The music section of the old, decrepit library was poorly lit, musty, and in dire need of a new roof. Closest to the heavens, I had always felt it to be strangely appropriate. The darkness and almost subliminal smell of decay hardly seemed to me to be something to worry about. There were leather armchairs that had lasted for at least fifty years if not more, and I felt that antiquity made the most companionable, and incidentally quiet friend to share the ancient texts with. That was the great benefit of an old library, of course. There were some librettos here worth several times the annual salary of the head librarian. And yet she, poor woman, was so understaffed and harried that she had not even programmed most of these colossal tomes into her newfangled database. While I understood the hassles that the newly discovered filing system would vanquish, I still appreciated the knowledge that these books were the reward only of those who looked for them.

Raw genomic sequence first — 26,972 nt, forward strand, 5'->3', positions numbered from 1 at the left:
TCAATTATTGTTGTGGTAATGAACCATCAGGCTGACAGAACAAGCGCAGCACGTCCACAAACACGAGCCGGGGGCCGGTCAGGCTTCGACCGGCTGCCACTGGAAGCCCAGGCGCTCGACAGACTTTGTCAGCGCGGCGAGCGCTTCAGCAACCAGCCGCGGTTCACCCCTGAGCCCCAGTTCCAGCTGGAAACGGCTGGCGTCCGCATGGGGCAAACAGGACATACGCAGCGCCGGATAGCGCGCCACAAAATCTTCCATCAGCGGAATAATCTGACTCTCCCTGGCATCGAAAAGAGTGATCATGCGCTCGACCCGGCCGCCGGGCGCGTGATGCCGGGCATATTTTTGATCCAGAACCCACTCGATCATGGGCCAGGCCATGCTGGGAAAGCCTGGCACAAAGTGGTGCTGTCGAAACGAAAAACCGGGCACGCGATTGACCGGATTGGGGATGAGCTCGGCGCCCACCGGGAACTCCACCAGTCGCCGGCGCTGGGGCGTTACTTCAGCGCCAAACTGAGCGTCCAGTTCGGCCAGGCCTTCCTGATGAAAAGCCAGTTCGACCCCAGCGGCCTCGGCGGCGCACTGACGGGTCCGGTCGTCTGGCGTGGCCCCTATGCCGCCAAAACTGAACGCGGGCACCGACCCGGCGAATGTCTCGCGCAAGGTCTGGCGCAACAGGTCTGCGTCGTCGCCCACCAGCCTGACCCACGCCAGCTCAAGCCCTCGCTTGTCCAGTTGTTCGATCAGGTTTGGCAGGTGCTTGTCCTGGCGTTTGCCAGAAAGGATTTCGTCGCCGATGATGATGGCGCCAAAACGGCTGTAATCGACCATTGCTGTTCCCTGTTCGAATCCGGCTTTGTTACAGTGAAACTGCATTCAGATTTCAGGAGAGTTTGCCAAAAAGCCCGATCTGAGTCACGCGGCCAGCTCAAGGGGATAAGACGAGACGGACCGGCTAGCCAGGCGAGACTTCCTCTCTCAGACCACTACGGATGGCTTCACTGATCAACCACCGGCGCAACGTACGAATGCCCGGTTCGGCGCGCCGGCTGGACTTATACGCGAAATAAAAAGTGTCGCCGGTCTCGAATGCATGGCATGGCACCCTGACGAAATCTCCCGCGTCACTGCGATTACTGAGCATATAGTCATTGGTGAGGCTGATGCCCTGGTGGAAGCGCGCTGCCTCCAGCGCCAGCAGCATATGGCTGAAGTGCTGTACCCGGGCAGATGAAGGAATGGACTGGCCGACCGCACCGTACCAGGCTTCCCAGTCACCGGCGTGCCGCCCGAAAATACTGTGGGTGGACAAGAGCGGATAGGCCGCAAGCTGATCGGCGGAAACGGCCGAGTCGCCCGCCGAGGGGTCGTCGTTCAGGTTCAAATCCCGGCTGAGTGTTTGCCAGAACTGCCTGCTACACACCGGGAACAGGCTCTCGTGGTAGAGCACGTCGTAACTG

The air of this library, founded three centuries ago by some industrious Puritan or other, was mirrored throughout this sleepy, cobwebbed New England town. Its charm was too dusty to be featured on a picture postcard, and the inhabitants too extraverted to look around them and notice by what beauty they were surrounded, but I, who had first looked upon the place with tired, jaded, European eyes, appreciated the age that mirrored my homeland, but was still in possession of that renewing American spirit. However, as in nearly all of New England, the energy of outward looking and forward thinking America was somewhat overpowering to one such as myself. If their children read at all, it was some new novel by some celebrity or other, who lived a life of such glittering extravagance that his ability to write simple phrases had been irrevocably curtailed. I had attempted one, once. It left such a bitter taste in my mouth that I might have forsworn the library forever. However, the librarian was one of the few women (or indeed, people) whom I had felt the slightest stirrings of friendship for since my move here, and it was her influence that led me to return. And I still wanted, desperately, insanely, to feel as if I could be a member of the human race. She, however, was the only person whom I had ever met, who could tolerate without questions the mask upon my face.